• Exactly. Trust me, notes were taken by the DA’s office and they know the exact angle to pursue to try to get the conviction the 2nd time around. All of the cards have now been placed on the table and just hopefully…. Freddie Gray will be able to REST IN PEACE!!!

        Like

  3. Omg, they were so close “Eleven voted in favor of conviction on the charge of misconduct in office. One juror was undecided.”

    After the officer was acquitted in the Alabama case where the Indian visitor was slammed to the ground, nothing surprises me anymore

    https://www.rt.com/usa/329006-alabama-police-indian-national/

    Like

    • Hey Mindyme!
      Absolutely!
      Thanks for the link to the article about the Alabama officer. The struggle continues.

      Like

    • yahtzeebutterfly

      Thanks for providing us with the update, Mindy.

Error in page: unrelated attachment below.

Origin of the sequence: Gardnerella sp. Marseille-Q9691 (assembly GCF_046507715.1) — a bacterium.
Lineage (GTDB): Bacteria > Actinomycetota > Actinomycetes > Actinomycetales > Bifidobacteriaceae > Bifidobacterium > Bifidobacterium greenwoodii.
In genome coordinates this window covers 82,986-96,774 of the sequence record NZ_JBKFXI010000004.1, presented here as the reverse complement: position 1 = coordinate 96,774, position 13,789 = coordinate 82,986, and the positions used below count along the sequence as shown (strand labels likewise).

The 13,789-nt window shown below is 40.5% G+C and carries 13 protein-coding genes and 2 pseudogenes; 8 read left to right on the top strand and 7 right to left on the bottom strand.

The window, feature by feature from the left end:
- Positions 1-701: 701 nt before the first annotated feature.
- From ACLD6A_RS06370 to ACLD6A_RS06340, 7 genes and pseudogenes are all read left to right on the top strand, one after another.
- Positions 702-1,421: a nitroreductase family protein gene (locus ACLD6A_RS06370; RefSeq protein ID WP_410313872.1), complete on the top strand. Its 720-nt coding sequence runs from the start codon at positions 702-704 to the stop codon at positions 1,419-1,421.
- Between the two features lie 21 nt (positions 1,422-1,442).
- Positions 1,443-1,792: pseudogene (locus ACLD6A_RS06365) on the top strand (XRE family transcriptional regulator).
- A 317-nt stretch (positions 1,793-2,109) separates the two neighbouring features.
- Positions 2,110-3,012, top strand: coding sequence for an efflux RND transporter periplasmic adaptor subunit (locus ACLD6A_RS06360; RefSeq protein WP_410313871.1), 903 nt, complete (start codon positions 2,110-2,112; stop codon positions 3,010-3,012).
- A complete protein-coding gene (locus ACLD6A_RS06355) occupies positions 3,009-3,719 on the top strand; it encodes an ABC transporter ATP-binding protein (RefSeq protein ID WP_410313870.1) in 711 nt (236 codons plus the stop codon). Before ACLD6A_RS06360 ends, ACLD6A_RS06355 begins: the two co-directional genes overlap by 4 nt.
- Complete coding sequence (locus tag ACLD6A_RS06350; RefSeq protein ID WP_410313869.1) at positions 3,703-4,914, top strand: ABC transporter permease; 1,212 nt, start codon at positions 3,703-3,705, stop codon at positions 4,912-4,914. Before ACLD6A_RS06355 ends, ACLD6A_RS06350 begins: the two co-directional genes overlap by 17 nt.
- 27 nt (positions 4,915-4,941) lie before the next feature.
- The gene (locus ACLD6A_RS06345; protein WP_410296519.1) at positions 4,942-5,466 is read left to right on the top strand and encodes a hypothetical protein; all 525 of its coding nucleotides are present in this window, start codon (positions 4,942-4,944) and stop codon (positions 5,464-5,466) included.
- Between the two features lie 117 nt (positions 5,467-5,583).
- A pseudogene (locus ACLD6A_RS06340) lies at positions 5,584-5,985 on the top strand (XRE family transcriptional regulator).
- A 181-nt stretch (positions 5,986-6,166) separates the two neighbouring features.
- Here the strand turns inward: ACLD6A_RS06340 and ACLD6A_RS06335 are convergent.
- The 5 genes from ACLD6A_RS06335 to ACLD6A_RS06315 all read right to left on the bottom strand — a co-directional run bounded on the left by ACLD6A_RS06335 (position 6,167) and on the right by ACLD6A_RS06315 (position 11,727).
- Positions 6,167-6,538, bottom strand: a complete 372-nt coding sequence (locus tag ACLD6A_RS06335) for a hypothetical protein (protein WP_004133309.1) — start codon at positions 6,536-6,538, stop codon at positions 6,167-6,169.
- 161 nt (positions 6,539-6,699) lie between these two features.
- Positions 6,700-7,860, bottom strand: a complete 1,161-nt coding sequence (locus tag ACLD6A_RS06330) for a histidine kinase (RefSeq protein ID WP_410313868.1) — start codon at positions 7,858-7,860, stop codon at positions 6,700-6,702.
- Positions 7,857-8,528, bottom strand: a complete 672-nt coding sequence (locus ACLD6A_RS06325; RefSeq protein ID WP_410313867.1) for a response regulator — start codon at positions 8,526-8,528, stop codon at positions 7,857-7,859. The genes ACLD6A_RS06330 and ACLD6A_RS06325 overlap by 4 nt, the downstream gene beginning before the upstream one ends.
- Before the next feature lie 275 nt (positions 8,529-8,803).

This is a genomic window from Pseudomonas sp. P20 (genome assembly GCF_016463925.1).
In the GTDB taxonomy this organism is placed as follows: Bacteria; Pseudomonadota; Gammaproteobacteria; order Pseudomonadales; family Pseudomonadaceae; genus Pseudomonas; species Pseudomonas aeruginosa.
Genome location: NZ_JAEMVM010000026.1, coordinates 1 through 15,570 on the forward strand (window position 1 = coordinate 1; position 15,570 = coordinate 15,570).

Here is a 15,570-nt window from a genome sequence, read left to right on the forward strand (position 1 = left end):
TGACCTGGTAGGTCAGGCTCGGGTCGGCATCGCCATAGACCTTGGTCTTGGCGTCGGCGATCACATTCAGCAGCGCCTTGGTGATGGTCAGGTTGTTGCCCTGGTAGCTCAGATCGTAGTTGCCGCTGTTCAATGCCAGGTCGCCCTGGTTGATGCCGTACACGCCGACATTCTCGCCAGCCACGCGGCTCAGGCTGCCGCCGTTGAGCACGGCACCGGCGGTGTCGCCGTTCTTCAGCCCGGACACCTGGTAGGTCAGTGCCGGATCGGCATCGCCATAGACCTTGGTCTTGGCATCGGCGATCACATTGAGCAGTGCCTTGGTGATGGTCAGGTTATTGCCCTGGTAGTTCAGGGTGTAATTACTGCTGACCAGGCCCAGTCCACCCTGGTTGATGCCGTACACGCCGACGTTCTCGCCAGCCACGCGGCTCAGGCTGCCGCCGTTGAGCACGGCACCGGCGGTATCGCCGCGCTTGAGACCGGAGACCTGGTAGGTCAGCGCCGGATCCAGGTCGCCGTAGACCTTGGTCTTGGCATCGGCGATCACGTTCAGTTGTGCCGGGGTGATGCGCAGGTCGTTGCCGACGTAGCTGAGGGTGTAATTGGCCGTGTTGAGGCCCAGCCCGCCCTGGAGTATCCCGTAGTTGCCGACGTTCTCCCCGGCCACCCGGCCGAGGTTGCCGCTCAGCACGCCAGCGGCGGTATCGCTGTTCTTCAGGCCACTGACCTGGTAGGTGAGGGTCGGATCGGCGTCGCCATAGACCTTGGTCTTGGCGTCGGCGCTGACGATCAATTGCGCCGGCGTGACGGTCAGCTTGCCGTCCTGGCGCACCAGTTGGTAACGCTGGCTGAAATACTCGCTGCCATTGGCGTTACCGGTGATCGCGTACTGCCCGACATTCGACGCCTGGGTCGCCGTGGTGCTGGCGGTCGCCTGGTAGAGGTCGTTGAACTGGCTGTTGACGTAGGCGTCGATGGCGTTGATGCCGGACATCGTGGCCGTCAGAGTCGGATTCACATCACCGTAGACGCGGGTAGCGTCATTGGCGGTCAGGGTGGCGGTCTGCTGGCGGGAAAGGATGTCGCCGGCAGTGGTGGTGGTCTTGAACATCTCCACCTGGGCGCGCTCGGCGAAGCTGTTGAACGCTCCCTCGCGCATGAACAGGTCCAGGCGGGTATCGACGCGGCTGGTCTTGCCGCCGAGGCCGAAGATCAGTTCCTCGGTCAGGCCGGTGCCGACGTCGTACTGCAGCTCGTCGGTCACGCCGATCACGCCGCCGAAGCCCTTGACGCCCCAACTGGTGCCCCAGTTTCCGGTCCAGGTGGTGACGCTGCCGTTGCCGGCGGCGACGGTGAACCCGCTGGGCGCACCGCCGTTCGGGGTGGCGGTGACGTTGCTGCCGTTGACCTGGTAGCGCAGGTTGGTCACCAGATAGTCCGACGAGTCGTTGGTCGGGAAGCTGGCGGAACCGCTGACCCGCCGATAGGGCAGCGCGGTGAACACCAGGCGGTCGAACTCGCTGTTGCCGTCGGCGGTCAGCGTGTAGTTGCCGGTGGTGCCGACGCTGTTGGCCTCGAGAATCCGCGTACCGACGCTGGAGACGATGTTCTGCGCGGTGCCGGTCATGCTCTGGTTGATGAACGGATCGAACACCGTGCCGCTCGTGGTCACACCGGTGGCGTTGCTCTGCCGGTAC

I am so sorry for the terrible injury that Mr. Patel received…he had done nothing wrong.
      I ache for him and pray that he will recover.

      So, Judge Haikala acquitted the officer after two trials ended with deadlocked juries.

      Haikala ruled Wednesday that after “two full and fair chances to obtain a conviction,” government prosecutors “will not have another.”

      “The result in this case is by no means satisfying,” Judge Haikala wrote in her 92-page opinion. “Hindsight brings clarity to a calamity. Mr. Patel’s celebrated arrival in this country to begin a new life with his son was interrupted in two tragic minutes. If Mr. Parker or Mr. Patel could take that time back, both would surely do things differently and avoid the events that have forever changed both of their lives.

      “However, that injury, standing alone, does not provide the basis for a criminal judgment against Mr. Parker under 18 U.S.C. § 242,” Haikala continued. “The law presumes Mr. Parker’s innocence, and the evidence in the record from two trials does not eliminate reasonable doubt as to Mr. Parker’s guilt.”

      The prosecutor, U.S. attorney Joyce Vance responded to the judge’s ruling by saying

      the evidence was sufficient for a retrial.